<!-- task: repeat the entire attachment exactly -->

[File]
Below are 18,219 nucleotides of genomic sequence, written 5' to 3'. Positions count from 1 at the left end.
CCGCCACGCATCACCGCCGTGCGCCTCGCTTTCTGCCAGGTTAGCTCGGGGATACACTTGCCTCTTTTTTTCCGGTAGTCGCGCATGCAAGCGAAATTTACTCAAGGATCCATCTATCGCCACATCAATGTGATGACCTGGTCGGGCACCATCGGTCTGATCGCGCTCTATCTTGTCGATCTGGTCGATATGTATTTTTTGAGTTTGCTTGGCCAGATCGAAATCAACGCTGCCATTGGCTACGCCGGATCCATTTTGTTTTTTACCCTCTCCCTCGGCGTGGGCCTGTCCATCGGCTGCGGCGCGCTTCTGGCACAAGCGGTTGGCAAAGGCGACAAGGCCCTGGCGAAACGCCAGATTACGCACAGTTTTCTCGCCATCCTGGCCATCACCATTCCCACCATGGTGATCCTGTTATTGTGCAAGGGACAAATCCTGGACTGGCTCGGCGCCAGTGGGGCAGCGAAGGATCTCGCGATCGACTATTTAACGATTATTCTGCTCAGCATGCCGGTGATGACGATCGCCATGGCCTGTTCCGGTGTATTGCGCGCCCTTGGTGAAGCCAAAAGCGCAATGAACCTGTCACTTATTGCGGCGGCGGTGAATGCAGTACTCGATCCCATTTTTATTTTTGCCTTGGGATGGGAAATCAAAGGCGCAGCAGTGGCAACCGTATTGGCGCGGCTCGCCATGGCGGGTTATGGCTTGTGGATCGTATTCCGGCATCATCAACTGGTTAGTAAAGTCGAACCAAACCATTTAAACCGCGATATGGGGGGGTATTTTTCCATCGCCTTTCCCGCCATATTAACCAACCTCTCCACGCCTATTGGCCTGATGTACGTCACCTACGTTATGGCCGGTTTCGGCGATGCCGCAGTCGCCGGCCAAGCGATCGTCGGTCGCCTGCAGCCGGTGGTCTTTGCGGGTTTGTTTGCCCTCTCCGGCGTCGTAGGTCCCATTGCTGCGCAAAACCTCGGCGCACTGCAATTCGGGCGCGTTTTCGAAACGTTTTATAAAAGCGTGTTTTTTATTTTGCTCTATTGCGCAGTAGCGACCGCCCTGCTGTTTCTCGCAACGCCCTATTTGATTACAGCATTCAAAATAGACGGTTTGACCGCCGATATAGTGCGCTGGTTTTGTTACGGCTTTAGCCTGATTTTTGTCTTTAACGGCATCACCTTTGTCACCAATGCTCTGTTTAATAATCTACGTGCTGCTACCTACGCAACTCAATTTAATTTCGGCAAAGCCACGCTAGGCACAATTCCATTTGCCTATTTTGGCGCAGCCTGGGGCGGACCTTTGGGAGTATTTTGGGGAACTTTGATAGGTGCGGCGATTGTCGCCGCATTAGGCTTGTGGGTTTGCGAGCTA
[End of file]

Below are 18,219 nucleotides of genomic sequence, written 5' to 3'. Positions count from 1 at the left end.
CCGCCACGCATCACCGCCGTGCGCCTCGCTTTCTGCCAGGTTAGCTCGGGGATACACTTGCCTCTTTTTTTCCGGTAGTCGCGCATGCAAGCGAAATTTACTCAAGGATCCATCTATCGCCACATCAATGTGATGACCTGGTCGGGCACCATCGGTCTGATCGCGCTCTATCTTGTCGATCTGGTCGATATGTATTTTTTGAGTTTGCTTGGCCAGATCGAAATCAACGCTGCCATTGGCTACGCCGGATCCATTTTGTTTTTTACCCTCTCCCTCGGCGTGGGCCTGTCCATCGGCTGCGGCGCGCTTCTGGCACAAGCGGTTGGCAAAGGCGACAAGGCCCTGGCGAAACGCCAGATTACGCACAGTTTTCTCGCCATCCTGGCCATCACCATTCCCACCATGGTGATCCTGTTATTGTGCAAGGGACAAATCCTGGACTGGCTCGGCGCCAGTGGGGCAGCGAAGGATCTCGCGATCGACTATTTAACGATTATTCTGCTCAGCATGCCGGTGATGACGATCGCCATGGCCTGTTCCGGTGTATTGCGCGCCCTTGGTGAAGCCAAAAGCGCAATGAACCTGTCACTTATTGCGGCGGCGGTGAATGCAGTACTCGATCCCATTTTTATTTTTGCCTTGGGATGGGAAATCAAAGGCGCAGCAGTGGCAACCGTATTGGCGCGGCTCGCCATGGCGGGTTATGGCTTGTGGATCGTATTCCGGCATCATCAACTGGTTAGTAAAGTCGAACCAAACCATTTAAACCGCGATATGGGGGGGTATTTTTCCATCGCCTTTCCCGCCATATTAACCAACCTCTCCACGCCTATTGGCCTGATGTACGTCACCTACGTTATGGCCGGTTTCGGCGATGCCGCAGTCGCCGGCCAAGCGATCGTCGGTCGCCTGCAGCCGGTGGTCTTTGCGGGTTTGTTTGCCCTCTCCGGCGTCGTAGGTCCCATTGCTGCGCAAAACCTCGGCGCACTGCAATTCGGGCGCGTTTTCGAAACGTTTTATAAAAGCGTGTTTTTTATTTTGCTCTATTGCGCAGTAGCGACCGCCCTGCTGTTTCTCGCAACGCCCTATTTGATTACAGCATTCAAAATAGACGGTTTGACCGCCGATATAGTGCGCTGGTTTTGTTACGGCTTTAGCCTGATTTTTGTCTTTAACGGCATCACCTTTGTCACCAATGCTCTGTTTAATAATCTACGTGCTGCTACCTACGCAACTCAATTTAATTTCGGCAAAGCCACGCTAGGCACAATTCCATTTGCCTATTTTGGCGCAGCCTGGGGCGGACCTTTGGGAGTATTTTGGGGAACTTTGATAGGTGCGGCGATTGTCGCCGCATTAGGCTTGTGGGTTTGCGAGCTA